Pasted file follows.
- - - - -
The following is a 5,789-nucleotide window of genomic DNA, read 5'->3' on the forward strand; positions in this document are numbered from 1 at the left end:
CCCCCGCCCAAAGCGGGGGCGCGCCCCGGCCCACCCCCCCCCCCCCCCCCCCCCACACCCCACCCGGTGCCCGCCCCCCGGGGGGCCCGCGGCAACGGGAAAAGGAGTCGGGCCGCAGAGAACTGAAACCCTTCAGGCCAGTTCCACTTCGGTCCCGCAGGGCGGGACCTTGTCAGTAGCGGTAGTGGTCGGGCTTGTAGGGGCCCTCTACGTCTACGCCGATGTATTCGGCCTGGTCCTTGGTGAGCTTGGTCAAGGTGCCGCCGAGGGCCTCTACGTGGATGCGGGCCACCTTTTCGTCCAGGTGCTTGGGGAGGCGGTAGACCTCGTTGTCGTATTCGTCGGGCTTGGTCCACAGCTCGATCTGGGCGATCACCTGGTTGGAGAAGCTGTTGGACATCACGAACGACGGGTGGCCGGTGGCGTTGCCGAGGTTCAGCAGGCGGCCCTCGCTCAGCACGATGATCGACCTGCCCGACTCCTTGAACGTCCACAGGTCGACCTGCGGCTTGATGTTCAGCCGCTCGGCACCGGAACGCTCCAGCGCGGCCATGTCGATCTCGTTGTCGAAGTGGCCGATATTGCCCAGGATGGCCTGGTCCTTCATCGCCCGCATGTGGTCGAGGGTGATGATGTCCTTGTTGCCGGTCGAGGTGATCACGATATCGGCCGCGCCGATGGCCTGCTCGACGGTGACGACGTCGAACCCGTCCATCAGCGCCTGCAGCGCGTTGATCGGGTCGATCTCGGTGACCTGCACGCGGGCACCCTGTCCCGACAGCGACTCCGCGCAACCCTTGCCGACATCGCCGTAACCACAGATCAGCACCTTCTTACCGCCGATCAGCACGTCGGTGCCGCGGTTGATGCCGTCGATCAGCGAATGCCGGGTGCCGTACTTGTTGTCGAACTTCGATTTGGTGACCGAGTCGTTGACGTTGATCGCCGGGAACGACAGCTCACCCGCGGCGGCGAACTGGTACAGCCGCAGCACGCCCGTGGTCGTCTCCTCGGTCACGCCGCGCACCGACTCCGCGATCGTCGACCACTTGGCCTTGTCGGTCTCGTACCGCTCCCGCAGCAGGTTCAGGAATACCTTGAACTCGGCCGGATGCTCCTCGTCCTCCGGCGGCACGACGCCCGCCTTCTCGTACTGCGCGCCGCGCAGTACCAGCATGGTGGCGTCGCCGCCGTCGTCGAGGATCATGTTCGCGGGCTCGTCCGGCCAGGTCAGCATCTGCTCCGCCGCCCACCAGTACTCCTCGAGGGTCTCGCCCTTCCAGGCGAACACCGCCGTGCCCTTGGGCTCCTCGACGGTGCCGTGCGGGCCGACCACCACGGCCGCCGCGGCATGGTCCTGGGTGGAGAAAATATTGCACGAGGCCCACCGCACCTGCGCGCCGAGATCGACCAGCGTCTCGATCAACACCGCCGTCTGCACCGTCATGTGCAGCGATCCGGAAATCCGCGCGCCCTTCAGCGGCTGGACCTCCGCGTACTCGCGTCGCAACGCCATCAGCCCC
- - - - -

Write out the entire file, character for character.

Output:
The following is a 5,789-nucleotide window of genomic DNA, read 5'->3' on the forward strand; positions in this document are numbered from 1 at the left end:
CCCCCGCCCAAAGCGGGGGCGCGCCCCGGCCCACCCCCCCCCCCCCCCCCCCCCACACCCCACCCGGTGCCCGCCCCCCGGGGGGCCCGCGGCAACGGGAAAAGGAGTCGGGCCGCAGAGAACTGAAACCCTTCAGGCCAGTTCCACTTCGGTCCCGCAGGGCGGGACCTTGTCAGTAGCGGTAGTGGTCGGGCTTGTAGGGGCCCTCTACGTCTACGCCGATGTATTCGGCCTGGTCCTTGGTGAGCTTGGTCAAGGTGCCGCCGAGGGCCTCTACGTGGATGCGGGCCACCTTTTCGTCCAGGTGCTTGGGGAGGCGGTAGACCTCGTTGTCGTATTCGTCGGGCTTGGTCCACAGCTCGATCTGGGCGATCACCTGGTTGGAGAAGCTGTTGGACATCACGAACGACGGGTGGCCGGTGGCGTTGCCGAGGTTCAGCAGGCGGCCCTCGCTCAGCACGATGATCGACCTGCCCGACTCCTTGAACGTCCACAGGTCGACCTGCGGCTTGATGTTCAGCCGCTCGGCACCGGAACGCTCCAGCGCGGCCATGTCGATCTCGTTGTCGAAGTGGCCGATATTGCCCAGGATGGCCTGGTCCTTCATCGCCCGCATGTGGTCGAGGGTGATGATGTCCTTGTTGCCGGTCGAGGTGATCACGATATCGGCCGCGCCGATGGCCTGCTCGACGGTGACGACGTCGAACCCGTCCATCAGCGCCTGCAGCGCGTTGATCGGGTCGATCTCGGTGACCTGCACGCGGGCACCCTGTCCCGACAGCGACTCCGCGCAACCCTTGCCGACATCGCCGTAACCACAGATCAGCACCTTCTTACCGCCGATCAGCACGTCGGTGCCGCGGTTGATGCCGTCGATCAGCGAATGCCGGGTGCCGTACTTGTTGTCGAACTTCGATTTGGTGACCGAGTCGTTGACGTTGATCGCCGGGAACGACAGCTCACCCGCGGCGGCGAACTGGTACAGCCGCAGCACGCCCGTGGTCGTCTCCTCGGTCACGCCGCGCACCGACTCCGCGATCGTCGACCACTTGGCCTTGTCGGTCTCGTACCGCTCCCGCAGCAGGTTCAGGAATACCTTGAACTCGGCCGGATGCTCCTCGTCCTCCGGCGGCACGACGCCCGCCTTCTCGTACTGCGCGCCGCGCAGTACCAGCATGGTGGCGTCGCCGCCGTCGTCGAGGATCATGTTCGCGGGCTCGTCCGGCCAGGTCAGCATCTGCTCCGCCGCCCACCAGTACTCCTCGAGGGTCTCGCCCTTCCAGGCGAACACCGCCGTGCCCTTGGGCTCCTCGACGGTGCCGTGCGGGCCGACCACCACGGCCGCCGCGGCATGGTCCTGGGTGGAGAAAATATTGCACGAGGCCCACCGCACCTGCGCGCCGAGATCGACCAGCGTCTCGATCAACACCGCCGTCTGCACCGTCATGTGCAGCGATCCGGAAATCCGCGCGCCCTTCAGCGGCTGGACCTCCGCGTACTCGCGTCGCAACGCCATCAGCCCC